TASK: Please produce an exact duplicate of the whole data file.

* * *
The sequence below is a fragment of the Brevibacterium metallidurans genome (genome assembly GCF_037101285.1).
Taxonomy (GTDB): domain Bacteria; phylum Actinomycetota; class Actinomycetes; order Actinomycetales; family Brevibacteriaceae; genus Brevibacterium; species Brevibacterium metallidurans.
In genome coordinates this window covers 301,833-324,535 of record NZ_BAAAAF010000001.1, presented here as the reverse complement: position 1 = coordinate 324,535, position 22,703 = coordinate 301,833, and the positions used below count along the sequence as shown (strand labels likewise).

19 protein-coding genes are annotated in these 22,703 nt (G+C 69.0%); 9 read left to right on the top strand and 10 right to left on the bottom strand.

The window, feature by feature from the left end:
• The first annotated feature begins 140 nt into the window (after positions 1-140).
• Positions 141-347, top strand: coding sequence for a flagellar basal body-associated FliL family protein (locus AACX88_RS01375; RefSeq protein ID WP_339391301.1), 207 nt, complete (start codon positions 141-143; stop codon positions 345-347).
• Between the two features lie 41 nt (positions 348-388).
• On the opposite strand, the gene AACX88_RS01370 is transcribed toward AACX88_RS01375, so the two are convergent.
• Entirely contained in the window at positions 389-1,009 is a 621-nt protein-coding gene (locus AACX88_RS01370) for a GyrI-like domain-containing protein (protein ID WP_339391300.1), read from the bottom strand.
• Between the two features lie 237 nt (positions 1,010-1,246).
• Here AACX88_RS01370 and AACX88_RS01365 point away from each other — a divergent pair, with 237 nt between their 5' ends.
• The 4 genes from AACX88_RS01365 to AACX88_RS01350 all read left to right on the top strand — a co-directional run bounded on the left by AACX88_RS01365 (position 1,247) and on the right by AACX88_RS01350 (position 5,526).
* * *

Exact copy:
The sequence below is a fragment of the Brevibacterium metallidurans genome (genome assembly GCF_037101285.1).
Taxonomy (GTDB): domain Bacteria; phylum Actinomycetota; class Actinomycetes; order Actinomycetales; family Brevibacteriaceae; genus Brevibacterium; species Brevibacterium metallidurans.
In genome coordinates this window covers 301,833-324,535 of record NZ_BAAAAF010000001.1, presented here as the reverse complement: position 1 = coordinate 324,535, position 22,703 = coordinate 301,833, and the positions used below count along the sequence as shown (strand labels likewise).

19 protein-coding genes are annotated in these 22,703 nt (G+C 69.0%); 9 read left to right on the top strand and 10 right to left on the bottom strand.

The window, feature by feature from the left end:
• The first annotated feature begins 140 nt into the window (after positions 1-140).
• Positions 141-347, top strand: coding sequence for a flagellar basal body-associated FliL family protein (locus AACX88_RS01375; RefSeq protein ID WP_339391301.1), 207 nt, complete (start codon positions 141-143; stop codon positions 345-347).
• Between the two features lie 41 nt (positions 348-388).
• On the opposite strand, the gene AACX88_RS01370 is transcribed toward AACX88_RS01375, so the two are convergent.
• Entirely contained in the window at positions 389-1,009 is a 621-nt protein-coding gene (locus AACX88_RS01370) for a GyrI-like domain-containing protein (protein ID WP_339391300.1), read from the bottom strand.
• Between the two features lie 237 nt (positions 1,010-1,246).
• Here AACX88_RS01370 and AACX88_RS01365 point away from each other — a divergent pair, with 237 nt between their 5' ends.
• The 4 genes from AACX88_RS01365 to AACX88_RS01350 all read left to right on the top strand — a co-directional run bounded on the left by AACX88_RS01365 (position 1,247) and on the right by AACX88_RS01350 (position 5,526).